The Department of Homeland Security has faced minimal accountability for abuses of power in the past, and its planned destruction of records could limit that accountability even further, including potentially covering up human rights violations. CREW and a coalition of more than 80 immigrant and civil rights advocates, government watchdogs, historians, media organizations, archivists, and researchers urge the Biden administration and the National Archives and Records Administration to immediately withdraw and reevaluate DHS records destruction schedules.

A recent ruling by a federal judge, which stopped the destruction of Immigration and Customs Enforcement records on abuse of detained people, puts into question DHS’s overall approach to determining what records should and should not be preserved for the public record and future researchespecially when it comes to records reflecting abuse and neglect in the U.S. immigration system. Additionally, since NARA approved the latest DHS records destruction schedule in March 2020, several alarming reports of ICE and Customs and Border Protection abuse have come to light, particularly following the outbreak of COVID-19. As 27 members of Congress recently wrote in a letter to DHS and NARA, these events have only confirmed that “records documenting serious abuse, neglect, and misconduct in our immigration system should be preserved, not destroyed.”

The records at stake document civil rights abuses, death reviews, detainee segregation files of detained individuals in ICE and CBP custody, among other important records. This comes amidst alarming revelations of abuse at particular ICE detention facilities that have emerged in the past year. In September 2020, a whistleblower complaint provided a horrific account of a doctor performing invasive gynecological procedures on detained women without their consent at a Georgia ICE detention center. It also documented a refusal to test detained immigrants for COVID-19 and the “shredding of medical requests submitted by detained immigrants, and fabricating medical records.” Separately, an August 2020 complaint claimed that guards at an ICE detention center in Texas “sexually assaulted and harassed inmates in a ‘pattern and practice’ of abuse.” And an October 2020 complaint described alarming reports that officials at an ICE detention center in Mississippi violently coerced detained immigrants into signing their own deportation documents, including through the use of “physical abuse and pepper spray.”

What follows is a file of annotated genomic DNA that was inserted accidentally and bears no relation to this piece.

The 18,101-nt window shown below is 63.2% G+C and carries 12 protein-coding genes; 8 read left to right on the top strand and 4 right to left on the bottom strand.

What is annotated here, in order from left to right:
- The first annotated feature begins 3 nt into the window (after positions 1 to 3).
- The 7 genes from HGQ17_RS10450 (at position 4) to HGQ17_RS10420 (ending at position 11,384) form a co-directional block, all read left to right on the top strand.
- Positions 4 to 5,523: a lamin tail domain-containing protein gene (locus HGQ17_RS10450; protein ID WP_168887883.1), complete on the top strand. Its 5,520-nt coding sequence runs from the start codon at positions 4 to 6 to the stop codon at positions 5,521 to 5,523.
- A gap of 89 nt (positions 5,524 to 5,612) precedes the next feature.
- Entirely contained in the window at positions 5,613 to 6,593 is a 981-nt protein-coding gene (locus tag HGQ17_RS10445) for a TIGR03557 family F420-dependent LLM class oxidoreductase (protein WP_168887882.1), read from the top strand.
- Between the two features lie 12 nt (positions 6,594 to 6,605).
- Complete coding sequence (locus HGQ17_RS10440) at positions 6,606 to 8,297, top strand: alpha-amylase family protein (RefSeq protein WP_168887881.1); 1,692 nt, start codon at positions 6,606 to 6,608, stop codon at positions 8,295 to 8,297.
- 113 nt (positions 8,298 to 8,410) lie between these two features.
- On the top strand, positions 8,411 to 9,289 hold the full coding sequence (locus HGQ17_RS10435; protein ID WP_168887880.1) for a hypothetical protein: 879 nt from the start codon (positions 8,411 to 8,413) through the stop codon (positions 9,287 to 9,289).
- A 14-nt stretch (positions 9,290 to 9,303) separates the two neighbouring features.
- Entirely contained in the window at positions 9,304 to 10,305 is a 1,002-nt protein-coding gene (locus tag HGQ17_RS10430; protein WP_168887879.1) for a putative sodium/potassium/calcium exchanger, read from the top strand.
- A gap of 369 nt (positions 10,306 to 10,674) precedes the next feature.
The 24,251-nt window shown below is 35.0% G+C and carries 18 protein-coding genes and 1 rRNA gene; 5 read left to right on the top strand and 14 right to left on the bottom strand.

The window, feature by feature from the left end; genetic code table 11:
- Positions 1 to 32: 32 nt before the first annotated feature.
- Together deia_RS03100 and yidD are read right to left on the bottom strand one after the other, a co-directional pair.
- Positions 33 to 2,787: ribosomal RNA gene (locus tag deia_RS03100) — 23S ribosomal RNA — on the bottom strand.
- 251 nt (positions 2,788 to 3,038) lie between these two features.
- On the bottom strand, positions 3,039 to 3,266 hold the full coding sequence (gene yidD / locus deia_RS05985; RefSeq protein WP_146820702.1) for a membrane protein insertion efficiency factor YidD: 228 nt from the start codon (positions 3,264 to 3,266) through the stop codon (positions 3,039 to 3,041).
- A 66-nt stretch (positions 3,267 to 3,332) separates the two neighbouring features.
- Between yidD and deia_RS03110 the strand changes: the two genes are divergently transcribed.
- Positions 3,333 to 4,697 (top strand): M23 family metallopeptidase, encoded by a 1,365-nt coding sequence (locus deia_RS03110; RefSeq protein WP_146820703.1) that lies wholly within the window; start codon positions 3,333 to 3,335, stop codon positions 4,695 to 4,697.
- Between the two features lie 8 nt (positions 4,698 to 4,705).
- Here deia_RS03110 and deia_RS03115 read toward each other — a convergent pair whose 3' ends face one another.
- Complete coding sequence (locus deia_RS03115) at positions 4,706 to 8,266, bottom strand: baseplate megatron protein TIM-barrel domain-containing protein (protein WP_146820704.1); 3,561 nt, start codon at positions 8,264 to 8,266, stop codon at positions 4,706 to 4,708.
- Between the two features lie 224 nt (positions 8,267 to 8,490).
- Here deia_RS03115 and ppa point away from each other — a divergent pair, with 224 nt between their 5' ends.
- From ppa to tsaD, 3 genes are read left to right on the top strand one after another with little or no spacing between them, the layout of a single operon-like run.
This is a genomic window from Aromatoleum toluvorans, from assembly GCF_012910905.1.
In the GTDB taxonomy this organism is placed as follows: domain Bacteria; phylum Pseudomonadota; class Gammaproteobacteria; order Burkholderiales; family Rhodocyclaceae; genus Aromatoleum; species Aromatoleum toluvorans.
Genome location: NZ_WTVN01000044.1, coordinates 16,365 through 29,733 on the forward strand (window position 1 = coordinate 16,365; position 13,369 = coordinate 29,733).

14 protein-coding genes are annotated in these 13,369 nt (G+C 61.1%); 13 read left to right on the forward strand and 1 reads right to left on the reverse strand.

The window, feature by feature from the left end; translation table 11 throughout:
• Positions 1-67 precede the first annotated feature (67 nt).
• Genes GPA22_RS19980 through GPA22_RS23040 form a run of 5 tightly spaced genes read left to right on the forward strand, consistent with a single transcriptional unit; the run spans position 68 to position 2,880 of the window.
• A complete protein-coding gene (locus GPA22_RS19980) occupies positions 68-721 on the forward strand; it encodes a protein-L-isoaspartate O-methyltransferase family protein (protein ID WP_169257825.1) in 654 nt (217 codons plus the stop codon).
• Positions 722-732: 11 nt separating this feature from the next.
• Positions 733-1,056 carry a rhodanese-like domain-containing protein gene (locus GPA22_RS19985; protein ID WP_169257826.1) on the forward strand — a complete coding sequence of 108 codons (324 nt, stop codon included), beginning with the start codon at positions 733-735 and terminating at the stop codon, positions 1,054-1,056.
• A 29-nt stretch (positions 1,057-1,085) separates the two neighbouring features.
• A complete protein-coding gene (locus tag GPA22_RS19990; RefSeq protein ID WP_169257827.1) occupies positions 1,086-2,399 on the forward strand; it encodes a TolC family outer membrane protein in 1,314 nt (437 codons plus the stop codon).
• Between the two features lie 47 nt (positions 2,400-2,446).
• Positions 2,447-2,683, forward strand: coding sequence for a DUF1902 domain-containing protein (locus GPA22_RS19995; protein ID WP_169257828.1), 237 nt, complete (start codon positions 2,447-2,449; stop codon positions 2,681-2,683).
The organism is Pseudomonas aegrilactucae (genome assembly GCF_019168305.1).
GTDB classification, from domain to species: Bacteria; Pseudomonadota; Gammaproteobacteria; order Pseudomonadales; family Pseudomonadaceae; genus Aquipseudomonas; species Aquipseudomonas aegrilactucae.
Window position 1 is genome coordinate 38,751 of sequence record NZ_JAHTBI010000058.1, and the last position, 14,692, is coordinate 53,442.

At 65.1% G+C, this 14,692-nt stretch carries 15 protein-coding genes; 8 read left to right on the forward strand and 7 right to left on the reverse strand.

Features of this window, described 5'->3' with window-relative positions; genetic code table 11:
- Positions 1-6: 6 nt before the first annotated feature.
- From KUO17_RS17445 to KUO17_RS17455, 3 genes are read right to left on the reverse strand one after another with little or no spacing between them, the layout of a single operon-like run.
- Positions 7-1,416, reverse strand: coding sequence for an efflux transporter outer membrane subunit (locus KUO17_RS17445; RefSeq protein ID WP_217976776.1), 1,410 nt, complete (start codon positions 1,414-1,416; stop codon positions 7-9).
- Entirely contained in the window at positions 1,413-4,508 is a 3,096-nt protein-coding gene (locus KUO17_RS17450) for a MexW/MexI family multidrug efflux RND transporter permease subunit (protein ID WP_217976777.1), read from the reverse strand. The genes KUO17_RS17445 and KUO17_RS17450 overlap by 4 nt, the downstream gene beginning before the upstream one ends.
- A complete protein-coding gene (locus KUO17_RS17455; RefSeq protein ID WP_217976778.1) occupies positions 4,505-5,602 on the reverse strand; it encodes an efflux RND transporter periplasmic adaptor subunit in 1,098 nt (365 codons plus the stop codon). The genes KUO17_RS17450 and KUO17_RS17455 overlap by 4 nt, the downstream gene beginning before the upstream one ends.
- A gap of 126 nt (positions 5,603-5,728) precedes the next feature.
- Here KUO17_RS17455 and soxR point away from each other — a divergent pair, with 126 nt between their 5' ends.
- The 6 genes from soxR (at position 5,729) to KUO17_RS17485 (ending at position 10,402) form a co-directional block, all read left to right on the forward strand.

These incidents are just a few of a massive number of DHS abuses reported by detained people and whistleblowers. Taxpayers continue to fund an agency that reportedly commits alarmingly frequent human rights abuses against detained people, and is now seemingly attempting to cover up its actions by destroying records of abuses and rights violations. The Biden administration has repeatedly stressed its commitment to bringing accountability and transparency to DHS. In keeping with these statements, we urge DHS and NARA to immediately withdraw ICE and CBP records destruction schedules and seek public involvement in the process of reevaluating which records, if any, should be destroyed.

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